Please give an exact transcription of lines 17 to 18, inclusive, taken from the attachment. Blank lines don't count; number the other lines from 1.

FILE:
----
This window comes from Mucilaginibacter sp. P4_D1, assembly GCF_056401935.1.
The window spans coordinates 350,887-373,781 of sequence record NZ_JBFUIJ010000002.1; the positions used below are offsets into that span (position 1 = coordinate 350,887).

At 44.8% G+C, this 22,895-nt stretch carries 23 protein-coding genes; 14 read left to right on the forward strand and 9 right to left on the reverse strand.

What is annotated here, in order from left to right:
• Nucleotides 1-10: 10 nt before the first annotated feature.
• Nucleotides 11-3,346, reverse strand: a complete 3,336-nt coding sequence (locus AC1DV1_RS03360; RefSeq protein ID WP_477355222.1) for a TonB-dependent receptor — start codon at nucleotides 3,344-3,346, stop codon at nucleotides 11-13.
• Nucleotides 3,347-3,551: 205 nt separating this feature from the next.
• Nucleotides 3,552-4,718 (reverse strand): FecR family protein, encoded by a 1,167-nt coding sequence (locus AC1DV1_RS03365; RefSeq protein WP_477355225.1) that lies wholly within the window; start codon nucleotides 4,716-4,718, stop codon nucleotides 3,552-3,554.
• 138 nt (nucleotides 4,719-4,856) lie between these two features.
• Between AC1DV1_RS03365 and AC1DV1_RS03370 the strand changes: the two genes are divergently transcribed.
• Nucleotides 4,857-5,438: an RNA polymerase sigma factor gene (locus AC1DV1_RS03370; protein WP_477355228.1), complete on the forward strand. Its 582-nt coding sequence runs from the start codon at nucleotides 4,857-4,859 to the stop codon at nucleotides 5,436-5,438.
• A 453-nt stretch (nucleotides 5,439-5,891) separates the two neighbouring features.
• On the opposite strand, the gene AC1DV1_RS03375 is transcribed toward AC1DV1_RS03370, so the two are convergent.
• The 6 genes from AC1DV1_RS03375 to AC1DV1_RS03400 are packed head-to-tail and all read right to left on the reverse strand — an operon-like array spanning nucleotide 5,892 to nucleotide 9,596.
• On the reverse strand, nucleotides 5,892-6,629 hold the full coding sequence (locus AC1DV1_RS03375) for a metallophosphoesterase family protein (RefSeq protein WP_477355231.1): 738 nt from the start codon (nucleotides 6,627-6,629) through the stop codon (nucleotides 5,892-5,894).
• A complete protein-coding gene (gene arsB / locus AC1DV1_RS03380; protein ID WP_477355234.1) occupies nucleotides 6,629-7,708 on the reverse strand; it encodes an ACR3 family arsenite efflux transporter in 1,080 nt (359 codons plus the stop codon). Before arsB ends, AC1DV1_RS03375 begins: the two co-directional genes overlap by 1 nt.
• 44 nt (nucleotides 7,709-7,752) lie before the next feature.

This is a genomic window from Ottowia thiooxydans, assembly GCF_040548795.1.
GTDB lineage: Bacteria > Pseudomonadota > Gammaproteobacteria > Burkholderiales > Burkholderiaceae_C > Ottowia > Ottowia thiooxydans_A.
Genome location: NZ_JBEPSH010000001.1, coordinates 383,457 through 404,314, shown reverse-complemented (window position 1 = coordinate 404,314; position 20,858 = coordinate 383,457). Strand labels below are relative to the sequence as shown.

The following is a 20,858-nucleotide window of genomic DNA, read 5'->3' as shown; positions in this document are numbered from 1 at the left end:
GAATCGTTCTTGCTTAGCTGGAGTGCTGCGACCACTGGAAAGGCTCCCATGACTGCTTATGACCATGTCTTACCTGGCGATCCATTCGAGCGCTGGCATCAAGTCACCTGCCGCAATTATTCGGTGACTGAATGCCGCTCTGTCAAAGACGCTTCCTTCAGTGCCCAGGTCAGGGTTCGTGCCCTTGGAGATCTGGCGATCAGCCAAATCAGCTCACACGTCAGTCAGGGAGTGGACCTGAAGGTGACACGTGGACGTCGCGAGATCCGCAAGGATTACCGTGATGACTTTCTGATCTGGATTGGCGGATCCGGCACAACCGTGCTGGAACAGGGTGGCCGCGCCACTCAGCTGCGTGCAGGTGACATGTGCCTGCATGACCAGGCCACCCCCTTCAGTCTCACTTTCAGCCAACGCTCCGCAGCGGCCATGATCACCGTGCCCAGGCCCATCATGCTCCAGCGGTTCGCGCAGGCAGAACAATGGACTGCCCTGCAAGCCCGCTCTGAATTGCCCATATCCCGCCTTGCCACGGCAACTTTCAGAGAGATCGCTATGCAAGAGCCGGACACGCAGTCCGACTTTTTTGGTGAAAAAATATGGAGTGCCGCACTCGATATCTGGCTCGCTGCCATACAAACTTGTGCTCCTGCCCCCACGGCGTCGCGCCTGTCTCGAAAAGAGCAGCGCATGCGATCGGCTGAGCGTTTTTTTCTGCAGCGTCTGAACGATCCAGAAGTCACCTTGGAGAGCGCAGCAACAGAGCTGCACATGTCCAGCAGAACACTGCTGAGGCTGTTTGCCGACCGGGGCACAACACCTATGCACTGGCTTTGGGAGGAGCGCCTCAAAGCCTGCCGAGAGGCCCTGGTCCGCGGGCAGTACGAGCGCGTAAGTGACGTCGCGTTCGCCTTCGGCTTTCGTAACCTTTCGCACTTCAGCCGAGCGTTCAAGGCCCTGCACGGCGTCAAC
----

• 44 nt (nucleotides 7,709-7,752) lie before the next feature.

This is a genomic window from Ottowia thiooxydans, assembly GCF_040548795.1.